I’m sure that in Kerala, there won’t be a single practising male gynecologist. The reason for that is of course the incredible reticence that people have about talking sex. Of course, that’s not a polite (ahem) inter-gender topic anywhere, but I’ve noticed this taboo extending to even simple and commonplace issues, the least of which is sex education. Ever noticed when girls around you don’t go to the temple? Everybody knows about the monthly “problem” that they have, but no girl I’ve known has admitted it. The first time I figured it out I was genuinely puzzled at their inability to say it outright. Nowadays I shrug it off. And oh, this isn’t about girls alone. I’ll be too embarassed to provide examples on my side of the gender (and oh, then there’s the other reason I talked about).
I’m sure too, that this attitude is dangerous. In Kerala, bad things don’t happen to us. All the bad things that we see on TV remain there – behind the pixellated screen. It’s all the fault of the Western Culture, all of us around here are sane, healthy people who are don’t do these ugly things. Sex? Sex is ‘something’ that married people do. But let’s glaze over that and come to babies. They are so much more presentable.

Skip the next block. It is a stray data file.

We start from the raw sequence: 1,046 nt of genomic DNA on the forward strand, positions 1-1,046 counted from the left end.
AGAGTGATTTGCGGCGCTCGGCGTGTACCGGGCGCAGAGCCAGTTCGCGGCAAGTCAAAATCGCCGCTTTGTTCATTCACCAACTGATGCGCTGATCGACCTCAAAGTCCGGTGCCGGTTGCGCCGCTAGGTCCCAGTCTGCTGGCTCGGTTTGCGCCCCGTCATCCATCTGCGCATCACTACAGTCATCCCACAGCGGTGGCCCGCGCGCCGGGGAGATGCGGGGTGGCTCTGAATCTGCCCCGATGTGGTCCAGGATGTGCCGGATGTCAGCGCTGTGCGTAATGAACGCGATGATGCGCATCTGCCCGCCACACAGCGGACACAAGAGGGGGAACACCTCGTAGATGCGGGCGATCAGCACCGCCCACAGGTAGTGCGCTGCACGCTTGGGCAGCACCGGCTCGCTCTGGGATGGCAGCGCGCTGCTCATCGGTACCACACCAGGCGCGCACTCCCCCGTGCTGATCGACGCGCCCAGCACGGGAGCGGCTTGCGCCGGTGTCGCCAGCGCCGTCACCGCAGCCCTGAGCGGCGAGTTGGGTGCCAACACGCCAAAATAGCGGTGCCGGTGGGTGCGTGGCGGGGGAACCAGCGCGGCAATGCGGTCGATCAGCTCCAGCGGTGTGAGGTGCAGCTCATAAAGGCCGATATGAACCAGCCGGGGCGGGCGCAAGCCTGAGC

I remember the first time in school that a teacher tried speaking to us about sex. He was a pretty progressive priest (my school is run by Jesuits) and he started off by writing this on the blackboard: “Sex is Sacred”. And then, in the next thirty or so minutes, proceeded to totally embarass both himself and us. That’s the first time I distinctly remember that I saw this caginess in our culture, and I’ve found it many times since.
I’ve also noticed that it’s worse between parents and children and among older people. The least you can do if you’re a parent is to tell your children that sex isn’t bad, and then tell them where they can find good, correct information about it. That’s over at Scarleteen in case you didn’t know.